They used to say that today's news was tomorrow's chip paper. While the days of getting your fish supper wrapped in newsprint are long gone, there is now an even better use for your old papers.

Today you can do your bit to help tackle global warming by recycling your newspapers when you have finished reading them.

Although the quantity being reused is at its highest-ever level, there is still room for improvement.

Readers are getting through a staggering average of 38kg of newspapers each per year - and 50 per cent of them are currently being recycled.

It marks a significant increase in the number of newspapers recycled in the UK - in 2001/02 just 40 per cent was being re-used.

Despite the improvement, that means that about half of all newspapers sold are still evading recycling programmes.

Currently about 30 per cent of newspapers - the equivalent to 700,000 tonnes of paper and enough to fill the Albert Hall seven times - end up in landfill sites around the country.

While newsprint only makes up three per cent of total landfill, when paper rots it produces carbon gases which contribute to the greenhouse effect.

If everyone recycled their newspapers, about 2.8 billion papers would be diverted from landfill each year, upping the total amount of waste paper recycled by nine per cent.

Publishers are helping to do their share by using increased levels of recycled newsprint in newspapers in an effort to crack down on the quantity of paper going into landfill.

While some local authorities collect waste paper for recycling directly from residents' houses, most have banks where people can deposit their waste goods for recycling.

o Visit WRAP website to find out about the local recycling collection service and facilities where you live.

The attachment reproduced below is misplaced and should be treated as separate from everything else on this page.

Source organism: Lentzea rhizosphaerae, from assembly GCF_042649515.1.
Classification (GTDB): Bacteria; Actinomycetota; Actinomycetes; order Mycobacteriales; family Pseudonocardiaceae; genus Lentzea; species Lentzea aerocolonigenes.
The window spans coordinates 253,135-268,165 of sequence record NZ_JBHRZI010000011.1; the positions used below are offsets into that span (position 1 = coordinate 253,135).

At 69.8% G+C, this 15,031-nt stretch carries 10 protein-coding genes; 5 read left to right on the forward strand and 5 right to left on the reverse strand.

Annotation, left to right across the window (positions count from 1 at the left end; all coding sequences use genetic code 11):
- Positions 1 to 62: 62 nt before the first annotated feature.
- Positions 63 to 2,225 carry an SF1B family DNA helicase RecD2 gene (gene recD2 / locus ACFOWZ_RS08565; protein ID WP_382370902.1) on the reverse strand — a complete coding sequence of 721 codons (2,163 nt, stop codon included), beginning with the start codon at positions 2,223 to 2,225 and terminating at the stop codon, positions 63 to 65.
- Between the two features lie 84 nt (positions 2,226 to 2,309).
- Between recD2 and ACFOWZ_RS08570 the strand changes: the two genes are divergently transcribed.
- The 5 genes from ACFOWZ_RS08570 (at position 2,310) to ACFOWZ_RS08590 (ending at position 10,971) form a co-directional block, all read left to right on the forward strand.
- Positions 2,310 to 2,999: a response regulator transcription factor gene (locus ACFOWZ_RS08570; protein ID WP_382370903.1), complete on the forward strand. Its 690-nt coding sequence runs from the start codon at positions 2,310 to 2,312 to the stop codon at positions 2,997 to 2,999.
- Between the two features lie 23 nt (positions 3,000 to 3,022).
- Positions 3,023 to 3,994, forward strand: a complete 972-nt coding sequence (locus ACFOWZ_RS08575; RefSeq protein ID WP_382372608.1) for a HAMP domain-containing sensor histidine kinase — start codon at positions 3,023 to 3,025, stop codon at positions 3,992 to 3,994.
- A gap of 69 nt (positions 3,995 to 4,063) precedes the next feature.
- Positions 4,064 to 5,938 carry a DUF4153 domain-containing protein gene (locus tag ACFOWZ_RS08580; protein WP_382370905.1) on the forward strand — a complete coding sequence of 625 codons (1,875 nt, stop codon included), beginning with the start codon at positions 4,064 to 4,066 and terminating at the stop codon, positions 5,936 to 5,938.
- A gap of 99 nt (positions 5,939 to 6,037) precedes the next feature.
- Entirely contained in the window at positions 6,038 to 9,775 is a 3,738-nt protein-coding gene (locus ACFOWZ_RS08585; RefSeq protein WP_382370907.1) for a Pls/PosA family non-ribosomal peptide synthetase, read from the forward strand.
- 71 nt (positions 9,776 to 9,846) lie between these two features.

Newspaper bosses have smashed challenging recycling targets as the industry becomes increasingly eco-friendly.

By trebling the amount of recycled paper used to make standard newsprint in less than 20 years, UK publishers have ensured that the industry is greener than ever before.

Newsprint requires a level of "virgin" paper and cannot be made entirely from recycled material.

But today, more than 80 per cent of the paper used to make standard newsprint has been recycled at least once, in stark contrast with just 28 per cent in 1991 when an agreement to make the industry greener was reached.

Newspapers are made from wood taken from softwood coniferous forests, mainly in North America and Europe. Hardwoods from tropical rainforests are not suitable for newsprint.

For every tree that is felled, two or three more are planted.

With technological advances meaning that paper can be recycled in just seven days, two consecutive editions of a weekly newspaper can now be printed on the same newsprint.

The material cannot be recycled indefinitely and when newsprint starts to deteriorate, "virgin" paper is required in the mix.

Stewart Dunn, managing director of Newsquest Hampshire which owns the Daily Echo, said: "We recognise that we play an important part in communicating the green message but also a fundamental role in helping the environment through our manufacturing and distribution processes.

"For some time we have recognised as an industry that we can't go on cutting down trees and we have worked with the mills constantly over the last ten to 15 years to use recycled newsprint.

"To help that process all our returns waste (the papers that come back from the newsagents) and our white waste is recycled here on site. It is all put in a compactor and taken away."

Every copy of the Daily Echo contains in excess of 85 per cent recycled newsprint.

Newsquest Hampshire also recycles all printing plates and all the inks used are totally soluble and environmentally friendly.

The company's entire fleet of cars and vans were changed to diesel over the last few years to reduce CO2 emissions.

Mr Dunn added: "We have recently undertaken an environmental audit to see how friendly we are and to see what more we can do to help the environment. We are awaiting the results."